Rerolled: October 29, 2020 | #STDW
Two Native American nations take different paths on marijuana and hemp, Virginia's governor signs Breonna's Law into effect, and more.
Navajo Nation Sues Farmers for Growing Marijuana, Hemp. The Navajo Nation is suing 33 farmers for allegedly violating tribal law by growing marijuana and/or hemp in the Shiprock area of the reservation. The move comes after tribal officials earlier this month amended the tribe's criminal code to define all parts of the cannabis plant as marijuana and make possession or distribution of the plant a criminal offense. This is the second lawsuit the tribe has filed over hemp operations that were established this summer in Shiprock and nearby communities, which became a contentious issue between residents.
Oglala Nation Passes Ordinance Legalizing Marijuana Use on Tribal Lands. The Oglala Sioux Tribal Council voted this week to approve a new ordinance legalizing and regulating the possession and use of marijuana on South Dakota's Pine Ridge Reservation. The move comes after tribal members passed a referendum in March in support of changing the laws. The ordinance permits the use of marijuana for both patients and adults (non-patients age 21 or older). It permits tribal members to cultivate and dispense marijuana and also allows for the establishment of social consumption facilities – which may be accessed by both tribal members and non-members.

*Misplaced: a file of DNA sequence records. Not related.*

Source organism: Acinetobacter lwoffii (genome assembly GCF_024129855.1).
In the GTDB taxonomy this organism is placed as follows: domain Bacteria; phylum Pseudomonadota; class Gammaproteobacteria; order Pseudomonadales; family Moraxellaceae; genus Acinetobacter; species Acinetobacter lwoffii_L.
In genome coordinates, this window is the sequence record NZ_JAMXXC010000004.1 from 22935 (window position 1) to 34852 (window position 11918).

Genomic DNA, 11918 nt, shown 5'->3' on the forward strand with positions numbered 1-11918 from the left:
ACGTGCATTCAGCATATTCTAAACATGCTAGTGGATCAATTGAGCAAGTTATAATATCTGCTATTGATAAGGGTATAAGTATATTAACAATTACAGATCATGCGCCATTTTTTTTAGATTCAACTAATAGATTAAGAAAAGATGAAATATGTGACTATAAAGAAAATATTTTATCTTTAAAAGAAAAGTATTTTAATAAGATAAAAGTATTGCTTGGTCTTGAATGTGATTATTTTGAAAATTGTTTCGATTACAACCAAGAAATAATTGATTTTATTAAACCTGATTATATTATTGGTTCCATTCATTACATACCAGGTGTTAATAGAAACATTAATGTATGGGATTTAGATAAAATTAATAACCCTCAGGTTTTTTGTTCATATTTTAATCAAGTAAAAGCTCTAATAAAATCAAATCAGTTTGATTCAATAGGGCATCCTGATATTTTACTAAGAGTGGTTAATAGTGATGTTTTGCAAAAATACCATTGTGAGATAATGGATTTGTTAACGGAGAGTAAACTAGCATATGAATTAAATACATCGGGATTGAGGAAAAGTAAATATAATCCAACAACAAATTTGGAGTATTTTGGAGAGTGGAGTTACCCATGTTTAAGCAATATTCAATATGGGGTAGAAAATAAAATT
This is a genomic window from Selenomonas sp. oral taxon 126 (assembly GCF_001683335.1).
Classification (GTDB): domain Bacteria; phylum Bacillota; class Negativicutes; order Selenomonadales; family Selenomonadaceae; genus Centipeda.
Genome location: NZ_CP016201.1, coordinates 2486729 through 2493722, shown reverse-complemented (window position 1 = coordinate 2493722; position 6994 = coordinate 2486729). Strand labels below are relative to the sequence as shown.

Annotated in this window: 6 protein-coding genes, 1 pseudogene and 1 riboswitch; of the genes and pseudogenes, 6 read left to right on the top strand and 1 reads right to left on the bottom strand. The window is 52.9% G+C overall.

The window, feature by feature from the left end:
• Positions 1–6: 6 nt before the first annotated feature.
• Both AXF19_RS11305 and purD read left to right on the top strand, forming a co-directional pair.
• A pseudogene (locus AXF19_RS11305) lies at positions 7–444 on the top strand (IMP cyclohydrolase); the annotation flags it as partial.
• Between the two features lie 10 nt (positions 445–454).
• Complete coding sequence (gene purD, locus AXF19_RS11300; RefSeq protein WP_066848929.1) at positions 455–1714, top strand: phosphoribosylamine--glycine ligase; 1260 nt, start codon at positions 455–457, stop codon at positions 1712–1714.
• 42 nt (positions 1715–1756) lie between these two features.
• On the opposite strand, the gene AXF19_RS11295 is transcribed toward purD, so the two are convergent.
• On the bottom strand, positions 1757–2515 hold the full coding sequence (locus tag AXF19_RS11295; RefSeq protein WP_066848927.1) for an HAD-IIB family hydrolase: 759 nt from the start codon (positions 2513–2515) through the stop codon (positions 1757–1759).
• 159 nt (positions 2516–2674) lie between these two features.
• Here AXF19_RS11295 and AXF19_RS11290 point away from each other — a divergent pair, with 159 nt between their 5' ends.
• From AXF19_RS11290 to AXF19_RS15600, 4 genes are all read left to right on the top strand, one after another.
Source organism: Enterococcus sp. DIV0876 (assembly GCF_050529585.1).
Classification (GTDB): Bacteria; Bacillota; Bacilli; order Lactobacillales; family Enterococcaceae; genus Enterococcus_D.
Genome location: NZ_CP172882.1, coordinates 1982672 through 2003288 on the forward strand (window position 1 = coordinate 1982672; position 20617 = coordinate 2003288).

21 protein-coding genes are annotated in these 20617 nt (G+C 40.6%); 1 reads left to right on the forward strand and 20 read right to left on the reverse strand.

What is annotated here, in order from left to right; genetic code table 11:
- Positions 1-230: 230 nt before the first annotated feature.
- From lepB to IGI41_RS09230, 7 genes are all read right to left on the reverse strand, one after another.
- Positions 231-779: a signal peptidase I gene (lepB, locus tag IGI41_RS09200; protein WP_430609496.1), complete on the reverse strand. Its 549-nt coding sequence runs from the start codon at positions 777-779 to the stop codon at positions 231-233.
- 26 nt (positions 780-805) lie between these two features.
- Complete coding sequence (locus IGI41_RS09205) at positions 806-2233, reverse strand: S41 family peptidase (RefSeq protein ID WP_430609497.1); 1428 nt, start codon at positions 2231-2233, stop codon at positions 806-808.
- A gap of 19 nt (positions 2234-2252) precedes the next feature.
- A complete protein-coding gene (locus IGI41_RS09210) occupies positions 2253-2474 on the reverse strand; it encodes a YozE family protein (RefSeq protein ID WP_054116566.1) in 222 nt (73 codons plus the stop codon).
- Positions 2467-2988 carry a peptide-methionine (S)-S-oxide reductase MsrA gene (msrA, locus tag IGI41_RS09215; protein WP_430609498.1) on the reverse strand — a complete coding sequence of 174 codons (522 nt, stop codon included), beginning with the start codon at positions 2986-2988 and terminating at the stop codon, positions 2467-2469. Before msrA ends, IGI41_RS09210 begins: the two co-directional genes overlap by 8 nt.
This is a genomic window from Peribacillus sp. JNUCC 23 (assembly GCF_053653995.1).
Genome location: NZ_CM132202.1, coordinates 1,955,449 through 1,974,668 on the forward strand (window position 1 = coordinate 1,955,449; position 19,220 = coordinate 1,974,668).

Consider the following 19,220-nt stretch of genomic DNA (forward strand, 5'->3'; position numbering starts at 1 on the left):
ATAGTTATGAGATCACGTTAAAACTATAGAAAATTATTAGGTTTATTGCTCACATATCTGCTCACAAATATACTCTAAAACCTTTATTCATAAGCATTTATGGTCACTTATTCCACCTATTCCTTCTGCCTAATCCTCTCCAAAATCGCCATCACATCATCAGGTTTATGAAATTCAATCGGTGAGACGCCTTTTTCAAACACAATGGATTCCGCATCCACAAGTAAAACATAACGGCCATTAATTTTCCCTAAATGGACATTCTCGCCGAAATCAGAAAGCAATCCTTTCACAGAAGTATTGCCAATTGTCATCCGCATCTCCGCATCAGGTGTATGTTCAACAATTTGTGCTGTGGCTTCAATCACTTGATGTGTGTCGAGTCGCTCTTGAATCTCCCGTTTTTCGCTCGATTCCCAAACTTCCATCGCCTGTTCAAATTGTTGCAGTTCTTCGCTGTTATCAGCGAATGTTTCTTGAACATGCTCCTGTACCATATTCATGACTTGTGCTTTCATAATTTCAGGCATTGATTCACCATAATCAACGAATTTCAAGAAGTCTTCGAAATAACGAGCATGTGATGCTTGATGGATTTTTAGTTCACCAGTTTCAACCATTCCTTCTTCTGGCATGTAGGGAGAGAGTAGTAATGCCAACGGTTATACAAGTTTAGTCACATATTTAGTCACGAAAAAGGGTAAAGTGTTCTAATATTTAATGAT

Virginia Governor Signs Bill Banning Police No-Knock Search Warrants. Gov. Ralph Northam (D) has signed into law House Bill 5099, which bars police from breaking into a home or business to conduct a raid without first announcing their presence. The state becomes the third to pass such a bill since Kentucky resident Breonna Taylor was gunned down by Louisville police in a misbegotten no-knock drug raid in March. The laws are known colloquially as "Breonna's law." The bill and other police reform measures "represent a tremendous step forward in rebuilding trust between law enforcement and the communities they serve," Northam said in a signing statement.
Bahamas Committee Recommends Legalizing Marijuana, Hemp. The island nation's Economic Recovery Committee, which is charged with laying out a plan for economic recovery in the wake of the coronavirus, has recommended legalizing both recreational marijuana and industrial hemp. After receiving the report, Prime Minister Hubert Minnis called the country's marijuana laws "outdate" and said they need to change.